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SegWit's impact on Bitcoin

Since Bitcoin was introduced first, its blockchain is far from perfect. Scalability and speed were the main problems of Bitcoin network: it could process only 3 transactions per second, while Visa – 1000. To solve the problem, Bitcoin developers came up with the idea of SegWit – this optimization allows for boosting network throughput capacity without making a hard fork.

Let’s find out what is SegWit, and why it was chosen for improving Bitcoin network.

What is SegWit?

Segwit stands for Segregated Witness, and the Segwit meaning becomes clear after considering the structure of the transaction in the Bitcoin network. A transaction consists of two parts:

Basic information (who sends, to whom, how much); Witness information, which contains a special cryptographic code (signature). This code is a confirmation that the participant completed the transaction.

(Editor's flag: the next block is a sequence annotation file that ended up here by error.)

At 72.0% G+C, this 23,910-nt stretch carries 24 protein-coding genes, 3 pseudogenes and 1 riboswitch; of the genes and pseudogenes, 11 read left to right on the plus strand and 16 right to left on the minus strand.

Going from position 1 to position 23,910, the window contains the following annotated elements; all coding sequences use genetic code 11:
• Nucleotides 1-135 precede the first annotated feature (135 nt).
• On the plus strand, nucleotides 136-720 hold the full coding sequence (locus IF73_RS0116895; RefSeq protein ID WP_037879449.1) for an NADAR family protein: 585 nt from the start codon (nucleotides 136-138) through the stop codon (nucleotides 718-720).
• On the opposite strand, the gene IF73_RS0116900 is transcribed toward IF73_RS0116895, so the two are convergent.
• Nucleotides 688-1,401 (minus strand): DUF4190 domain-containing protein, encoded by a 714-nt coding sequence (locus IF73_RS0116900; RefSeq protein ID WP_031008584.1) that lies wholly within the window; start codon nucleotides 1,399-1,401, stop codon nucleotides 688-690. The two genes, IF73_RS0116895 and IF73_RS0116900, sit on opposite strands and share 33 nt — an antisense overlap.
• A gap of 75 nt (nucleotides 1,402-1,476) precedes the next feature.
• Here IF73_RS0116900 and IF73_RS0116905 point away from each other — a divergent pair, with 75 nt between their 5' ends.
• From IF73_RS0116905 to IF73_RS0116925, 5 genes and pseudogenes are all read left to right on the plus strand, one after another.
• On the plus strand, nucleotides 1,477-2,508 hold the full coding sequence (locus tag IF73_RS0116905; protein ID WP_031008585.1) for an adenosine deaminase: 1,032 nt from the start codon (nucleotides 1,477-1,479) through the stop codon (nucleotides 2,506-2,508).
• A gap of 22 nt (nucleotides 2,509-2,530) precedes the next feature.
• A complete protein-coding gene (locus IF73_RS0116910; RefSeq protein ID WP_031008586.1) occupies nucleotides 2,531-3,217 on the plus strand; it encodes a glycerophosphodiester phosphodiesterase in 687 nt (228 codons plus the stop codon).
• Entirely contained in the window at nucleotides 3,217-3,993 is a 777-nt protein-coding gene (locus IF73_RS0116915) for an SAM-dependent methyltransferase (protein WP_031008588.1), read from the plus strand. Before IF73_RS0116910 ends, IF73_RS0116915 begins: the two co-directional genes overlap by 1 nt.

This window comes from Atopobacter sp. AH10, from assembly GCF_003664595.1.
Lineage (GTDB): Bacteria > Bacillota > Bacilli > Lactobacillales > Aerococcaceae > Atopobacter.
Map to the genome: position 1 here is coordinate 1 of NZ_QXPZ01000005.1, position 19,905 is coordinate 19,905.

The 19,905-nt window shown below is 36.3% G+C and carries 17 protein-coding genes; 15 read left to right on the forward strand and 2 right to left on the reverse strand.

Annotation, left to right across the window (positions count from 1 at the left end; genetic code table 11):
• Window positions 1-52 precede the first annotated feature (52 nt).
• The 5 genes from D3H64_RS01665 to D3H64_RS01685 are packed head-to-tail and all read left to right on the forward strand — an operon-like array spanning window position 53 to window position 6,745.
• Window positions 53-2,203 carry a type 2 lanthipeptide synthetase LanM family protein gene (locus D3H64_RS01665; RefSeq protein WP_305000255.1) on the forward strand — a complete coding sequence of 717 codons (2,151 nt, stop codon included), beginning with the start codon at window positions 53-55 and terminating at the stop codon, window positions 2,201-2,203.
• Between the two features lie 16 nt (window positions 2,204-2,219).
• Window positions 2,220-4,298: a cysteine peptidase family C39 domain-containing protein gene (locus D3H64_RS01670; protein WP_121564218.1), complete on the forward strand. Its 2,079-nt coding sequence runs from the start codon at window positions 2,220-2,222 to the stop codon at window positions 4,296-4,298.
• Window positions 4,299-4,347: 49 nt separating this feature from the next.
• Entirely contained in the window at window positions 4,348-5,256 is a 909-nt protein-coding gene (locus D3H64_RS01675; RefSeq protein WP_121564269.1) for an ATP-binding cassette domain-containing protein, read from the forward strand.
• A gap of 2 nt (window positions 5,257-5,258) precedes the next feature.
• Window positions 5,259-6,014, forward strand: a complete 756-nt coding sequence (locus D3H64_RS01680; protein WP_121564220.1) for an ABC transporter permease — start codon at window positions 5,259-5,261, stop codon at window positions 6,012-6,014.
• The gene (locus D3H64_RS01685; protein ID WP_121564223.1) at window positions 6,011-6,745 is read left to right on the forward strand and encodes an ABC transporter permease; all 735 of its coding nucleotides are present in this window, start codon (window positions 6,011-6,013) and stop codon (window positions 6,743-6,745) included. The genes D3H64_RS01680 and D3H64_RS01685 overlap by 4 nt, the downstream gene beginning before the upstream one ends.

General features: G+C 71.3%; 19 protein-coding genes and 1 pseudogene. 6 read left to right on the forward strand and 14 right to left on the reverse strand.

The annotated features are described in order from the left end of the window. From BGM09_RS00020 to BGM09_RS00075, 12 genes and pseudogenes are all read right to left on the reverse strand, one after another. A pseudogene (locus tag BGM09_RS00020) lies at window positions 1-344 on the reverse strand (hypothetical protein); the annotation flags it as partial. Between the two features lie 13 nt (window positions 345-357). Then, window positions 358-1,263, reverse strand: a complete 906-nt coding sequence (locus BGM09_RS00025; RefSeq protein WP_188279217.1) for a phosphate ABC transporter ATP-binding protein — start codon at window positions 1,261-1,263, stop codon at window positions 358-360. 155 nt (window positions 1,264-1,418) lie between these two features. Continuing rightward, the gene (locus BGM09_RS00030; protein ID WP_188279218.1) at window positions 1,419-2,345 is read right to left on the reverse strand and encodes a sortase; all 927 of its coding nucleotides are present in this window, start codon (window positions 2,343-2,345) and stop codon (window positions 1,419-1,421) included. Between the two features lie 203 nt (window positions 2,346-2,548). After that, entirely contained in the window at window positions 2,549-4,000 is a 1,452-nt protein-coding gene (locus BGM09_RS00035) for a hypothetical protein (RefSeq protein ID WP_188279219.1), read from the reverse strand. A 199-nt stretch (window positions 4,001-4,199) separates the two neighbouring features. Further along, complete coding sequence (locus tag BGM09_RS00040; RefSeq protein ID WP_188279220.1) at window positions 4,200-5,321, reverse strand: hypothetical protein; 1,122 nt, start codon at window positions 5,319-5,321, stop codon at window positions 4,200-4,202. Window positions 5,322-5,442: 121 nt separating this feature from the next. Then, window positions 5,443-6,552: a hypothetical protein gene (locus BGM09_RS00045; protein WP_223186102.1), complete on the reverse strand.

The witness part was a problem for the blockchain because formally this signature can be changed only after appearing in the block. It complicates all new transactions since blockchain is a chain of blocks. Unconfirmed operations reduced the speed of new transactions, as they “pull” data from a previous transaction.

Simply put, it is difficult to make quick transfers in Bitcoin and implement large-scale updates due to the features of the current protocol. This problematic feature of the network is often called a “transactional plasticity error.” This is why the introduction of SegWit began.

SegWit timeline How SegWit appeared?

The crypto community started considering the modernization of Bitcoin protocol back in 2012. In particular, Bitcoin-Core developers Russell Oknornor, Luke Dashir, Gregory Maxwell and others spoke about possible ways to solve transactional plasticity errors.

In August 2014, Maxwell, Adam Back, and Pieter Wuille launched Blockstream, a blockchain research company. This is how they found a solution to the problem with Witness. The developers de...

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